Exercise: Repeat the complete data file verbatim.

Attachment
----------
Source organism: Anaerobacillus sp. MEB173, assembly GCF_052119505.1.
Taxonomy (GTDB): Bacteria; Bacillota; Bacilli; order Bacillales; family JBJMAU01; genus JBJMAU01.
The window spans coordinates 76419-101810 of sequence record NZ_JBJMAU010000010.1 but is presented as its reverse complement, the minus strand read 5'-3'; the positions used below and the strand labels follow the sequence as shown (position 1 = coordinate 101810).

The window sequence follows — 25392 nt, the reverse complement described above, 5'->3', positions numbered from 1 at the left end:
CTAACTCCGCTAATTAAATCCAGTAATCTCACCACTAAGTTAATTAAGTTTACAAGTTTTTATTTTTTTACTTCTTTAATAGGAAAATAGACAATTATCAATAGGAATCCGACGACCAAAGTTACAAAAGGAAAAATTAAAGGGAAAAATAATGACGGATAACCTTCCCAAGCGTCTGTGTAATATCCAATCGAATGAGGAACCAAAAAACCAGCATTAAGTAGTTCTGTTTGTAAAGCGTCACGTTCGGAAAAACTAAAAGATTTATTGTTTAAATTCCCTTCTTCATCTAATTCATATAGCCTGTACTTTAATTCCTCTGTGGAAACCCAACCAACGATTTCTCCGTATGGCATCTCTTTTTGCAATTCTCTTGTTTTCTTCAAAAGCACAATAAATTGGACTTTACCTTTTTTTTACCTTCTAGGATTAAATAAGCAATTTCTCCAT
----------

Source organism: Anaerobacillus sp. MEB173, assembly GCF_052119505.1.
Taxonomy (GTDB): Bacteria; Bacillota; Bacilli; order Bacillales; family JBJMAU01; genus JBJMAU01.
The window spans coordinates 76419-101810 of sequence record NZ_JBJMAU010000010.1 but is presented as its reverse complement, the minus strand read 5'-3'; the positions used below and the strand labels follow the sequence as shown (position 1 = coordinate 101810).

The window sequence follows — 25392 nt, the reverse complement described above, 5'->3', positions numbered from 1 at the left end:
CTAACTCCGCTAATTAAATCCAGTAATCTCACCACTAAGTTAATTAAGTTTACAAGTTTTTATTTTTTTACTTCTTTAATAGGAAAATAGACAATTATCAATAGGAATCCGACGACCAAAGTTACAAAAGGAAAAATTAAAGGGAAAAATAATGACGGATAACCTTCCCAAGCGTCTGTGTAATATCCAATCGAATGAGGAACCAAAAAACCAGCATTAAGTAGTTCTGTTTGTAAAGCGTCACGTTCGGAAAAACTAAAAGATTTATTGTTTAAATTCCCTTCTTCATCTAATTCATATAGCCTGTACTTTAATTCCTCTGTGGAAACCCAACCAACGATTTCTCCGTATGGCATCTCTTTTTGCAATTCTCTTGTTTTCTTCAAAAGCACAATAAATTGGACTTTACCTTTTTTTTACCTTCTAGGATTAAATAAGCAATTTCTCCAT